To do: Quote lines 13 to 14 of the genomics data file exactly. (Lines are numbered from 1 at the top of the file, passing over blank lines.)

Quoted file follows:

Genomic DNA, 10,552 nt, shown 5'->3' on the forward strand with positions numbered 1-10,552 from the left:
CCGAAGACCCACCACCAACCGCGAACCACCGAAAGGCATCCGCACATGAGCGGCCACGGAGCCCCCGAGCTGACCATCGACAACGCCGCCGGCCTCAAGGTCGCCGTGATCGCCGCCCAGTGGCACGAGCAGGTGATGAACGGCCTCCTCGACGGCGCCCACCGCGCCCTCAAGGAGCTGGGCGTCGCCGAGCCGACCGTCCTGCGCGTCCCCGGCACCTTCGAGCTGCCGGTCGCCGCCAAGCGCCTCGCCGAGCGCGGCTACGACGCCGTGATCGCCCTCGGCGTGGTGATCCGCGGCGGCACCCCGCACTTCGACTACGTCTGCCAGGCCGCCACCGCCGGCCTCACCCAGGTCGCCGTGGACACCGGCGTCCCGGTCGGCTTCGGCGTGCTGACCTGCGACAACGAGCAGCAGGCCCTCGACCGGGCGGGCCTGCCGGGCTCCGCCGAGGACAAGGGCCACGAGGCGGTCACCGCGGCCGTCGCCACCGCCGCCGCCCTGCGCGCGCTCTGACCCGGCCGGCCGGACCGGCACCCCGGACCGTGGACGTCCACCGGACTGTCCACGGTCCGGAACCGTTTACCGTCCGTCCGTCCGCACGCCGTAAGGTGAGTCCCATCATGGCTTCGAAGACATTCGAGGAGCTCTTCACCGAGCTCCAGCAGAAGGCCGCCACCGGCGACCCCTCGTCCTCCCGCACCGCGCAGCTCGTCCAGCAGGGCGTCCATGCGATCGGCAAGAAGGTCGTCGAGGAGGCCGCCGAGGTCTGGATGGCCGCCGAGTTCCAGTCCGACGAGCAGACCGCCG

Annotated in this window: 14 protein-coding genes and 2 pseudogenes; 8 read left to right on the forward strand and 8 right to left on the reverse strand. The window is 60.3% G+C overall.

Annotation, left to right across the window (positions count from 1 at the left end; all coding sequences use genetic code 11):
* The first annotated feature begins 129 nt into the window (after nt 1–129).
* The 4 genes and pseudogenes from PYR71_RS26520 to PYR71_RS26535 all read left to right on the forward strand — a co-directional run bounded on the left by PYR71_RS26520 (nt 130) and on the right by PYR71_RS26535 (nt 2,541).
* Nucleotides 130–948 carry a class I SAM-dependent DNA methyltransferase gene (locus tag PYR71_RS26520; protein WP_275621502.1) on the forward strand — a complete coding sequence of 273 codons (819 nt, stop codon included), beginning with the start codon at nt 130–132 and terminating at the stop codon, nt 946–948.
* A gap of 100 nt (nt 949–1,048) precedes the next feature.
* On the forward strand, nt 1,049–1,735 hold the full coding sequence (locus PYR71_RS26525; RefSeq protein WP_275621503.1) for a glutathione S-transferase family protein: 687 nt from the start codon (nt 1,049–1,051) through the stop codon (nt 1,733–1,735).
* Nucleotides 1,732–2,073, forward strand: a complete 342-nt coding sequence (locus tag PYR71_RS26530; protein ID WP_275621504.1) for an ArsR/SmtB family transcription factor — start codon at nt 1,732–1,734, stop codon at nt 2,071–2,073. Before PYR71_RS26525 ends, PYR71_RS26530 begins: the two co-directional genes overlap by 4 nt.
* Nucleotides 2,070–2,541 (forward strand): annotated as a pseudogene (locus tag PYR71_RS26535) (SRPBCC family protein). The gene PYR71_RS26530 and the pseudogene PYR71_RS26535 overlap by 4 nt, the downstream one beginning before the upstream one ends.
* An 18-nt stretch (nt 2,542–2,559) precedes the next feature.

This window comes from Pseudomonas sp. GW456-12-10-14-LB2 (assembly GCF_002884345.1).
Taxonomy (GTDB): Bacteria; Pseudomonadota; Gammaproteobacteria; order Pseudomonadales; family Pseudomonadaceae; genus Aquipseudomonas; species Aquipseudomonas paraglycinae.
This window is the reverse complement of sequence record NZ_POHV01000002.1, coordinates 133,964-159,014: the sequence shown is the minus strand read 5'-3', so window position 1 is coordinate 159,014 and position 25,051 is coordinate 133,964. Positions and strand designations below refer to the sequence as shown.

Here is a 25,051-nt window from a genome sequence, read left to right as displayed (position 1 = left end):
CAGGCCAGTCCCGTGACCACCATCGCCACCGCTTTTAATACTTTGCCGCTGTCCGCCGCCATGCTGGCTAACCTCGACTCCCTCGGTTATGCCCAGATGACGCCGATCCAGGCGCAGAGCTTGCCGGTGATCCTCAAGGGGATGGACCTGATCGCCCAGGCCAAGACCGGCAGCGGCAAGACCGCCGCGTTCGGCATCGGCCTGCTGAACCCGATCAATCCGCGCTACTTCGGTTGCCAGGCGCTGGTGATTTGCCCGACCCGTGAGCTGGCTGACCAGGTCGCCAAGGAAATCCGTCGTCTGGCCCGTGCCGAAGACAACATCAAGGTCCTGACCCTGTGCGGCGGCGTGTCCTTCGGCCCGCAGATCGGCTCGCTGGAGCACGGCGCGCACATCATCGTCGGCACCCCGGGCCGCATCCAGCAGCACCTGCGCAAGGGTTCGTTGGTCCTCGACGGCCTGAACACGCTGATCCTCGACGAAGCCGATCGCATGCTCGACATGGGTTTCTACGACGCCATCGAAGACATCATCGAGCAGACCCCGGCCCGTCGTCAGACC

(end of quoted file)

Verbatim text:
This window comes from Pseudomonas sp. GW456-12-10-14-LB2 (assembly GCF_002884345.1).
Taxonomy (GTDB): Bacteria; Pseudomonadota; Gammaproteobacteria; order Pseudomonadales; family Pseudomonadaceae; genus Aquipseudomonas; species Aquipseudomonas paraglycinae.